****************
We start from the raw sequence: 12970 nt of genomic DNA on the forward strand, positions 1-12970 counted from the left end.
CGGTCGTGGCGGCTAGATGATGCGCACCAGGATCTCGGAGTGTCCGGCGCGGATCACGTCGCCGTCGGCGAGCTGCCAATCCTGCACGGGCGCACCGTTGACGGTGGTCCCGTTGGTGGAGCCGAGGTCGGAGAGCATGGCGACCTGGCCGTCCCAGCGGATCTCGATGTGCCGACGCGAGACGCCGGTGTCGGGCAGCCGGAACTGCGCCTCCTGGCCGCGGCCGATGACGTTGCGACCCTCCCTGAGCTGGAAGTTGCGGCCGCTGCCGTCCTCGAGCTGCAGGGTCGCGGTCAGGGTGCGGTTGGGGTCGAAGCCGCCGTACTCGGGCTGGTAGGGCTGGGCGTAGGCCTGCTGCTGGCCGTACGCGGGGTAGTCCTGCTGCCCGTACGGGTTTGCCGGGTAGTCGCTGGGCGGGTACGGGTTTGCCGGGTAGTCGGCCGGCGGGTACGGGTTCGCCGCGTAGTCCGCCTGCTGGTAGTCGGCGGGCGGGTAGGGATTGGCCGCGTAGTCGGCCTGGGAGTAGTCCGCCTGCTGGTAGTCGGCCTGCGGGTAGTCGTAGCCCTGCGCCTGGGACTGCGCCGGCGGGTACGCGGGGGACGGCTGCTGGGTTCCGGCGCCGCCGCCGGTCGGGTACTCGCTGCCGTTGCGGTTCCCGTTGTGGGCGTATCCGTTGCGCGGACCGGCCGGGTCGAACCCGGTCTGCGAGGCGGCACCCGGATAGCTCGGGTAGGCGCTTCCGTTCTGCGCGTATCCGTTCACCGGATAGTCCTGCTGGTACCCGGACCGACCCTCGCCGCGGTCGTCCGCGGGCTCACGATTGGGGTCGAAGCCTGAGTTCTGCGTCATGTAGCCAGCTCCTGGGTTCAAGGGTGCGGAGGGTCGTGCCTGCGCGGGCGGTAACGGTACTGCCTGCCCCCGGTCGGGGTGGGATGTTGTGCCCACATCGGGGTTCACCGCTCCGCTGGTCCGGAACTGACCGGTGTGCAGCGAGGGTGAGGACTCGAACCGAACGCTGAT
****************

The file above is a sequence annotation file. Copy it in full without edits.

We start from the raw sequence: 12970 nt of genomic DNA on the forward strand, positions 1-12970 counted from the left end.
CGGTCGTGGCGGCTAGATGATGCGCACCAGGATCTCGGAGTGTCCGGCGCGGATCACGTCGCCGTCGGCGAGCTGCCAATCCTGCACGGGCGCACCGTTGACGGTGGTCCCGTTGGTGGAGCCGAGGTCGGAGAGCATGGCGACCTGGCCGTCCCAGCGGATCTCGATGTGCCGACGCGAGACGCCGGTGTCGGGCAGCCGGAACTGCGCCTCCTGGCCGCGGCCGATGACGTTGCGACCCTCCCTGAGCTGGAAGTTGCGGCCGCTGCCGTCCTCGAGCTGCAGGGTCGCGGTCAGGGTGCGGTTGGGGTCGAAGCCGCCGTACTCGGGCTGGTAGGGCTGGGCGTAGGCCTGCTGCTGGCCGTACGCGGGGTAGTCCTGCTGCCCGTACGGGTTTGCCGGGTAGTCGCTGGGCGGGTACGGGTTTGCCGGGTAGTCGGCCGGCGGGTACGGGTTCGCCGCGTAGTCCGCCTGCTGGTAGTCGGCGGGCGGGTAGGGATTGGCCGCGTAGTCGGCCTGGGAGTAGTCCGCCTGCTGGTAGTCGGCCTGCGGGTAGTCGTAGCCCTGCGCCTGGGACTGCGCCGGCGGGTACGCGGGGGACGGCTGCTGGGTTCCGGCGCCGCCGCCGGTCGGGTACTCGCTGCCGTTGCGGTTCCCGTTGTGGGCGTATCCGTTGCGCGGACCGGCCGGGTCGAACCCGGTCTGCGAGGCGGCACCCGGATAGCTCGGGTAGGCGCTTCCGTTCTGCGCGTATCCGTTCACCGGATAGTCCTGCTGGTACCCGGACCGACCCTCGCCGCGGTCGTCCGCGGGCTCACGATTGGGGTCGAAGCCTGAGTTCTGCGTCATGTAGCCAGCTCCTGGGTTCAAGGGTGCGGAGGGTCGTGCCTGCGCGGGCGGTAACGGTACTGCCTGCCCCCGGTCGGGGTGGGATGTTGTGCCCACATCGGGGTTCACCGCTCCGCTGGTCCGGAACTGACCGGTGTGCAGCGAGGGTGAGGACTCGAACCGAACGCTGAT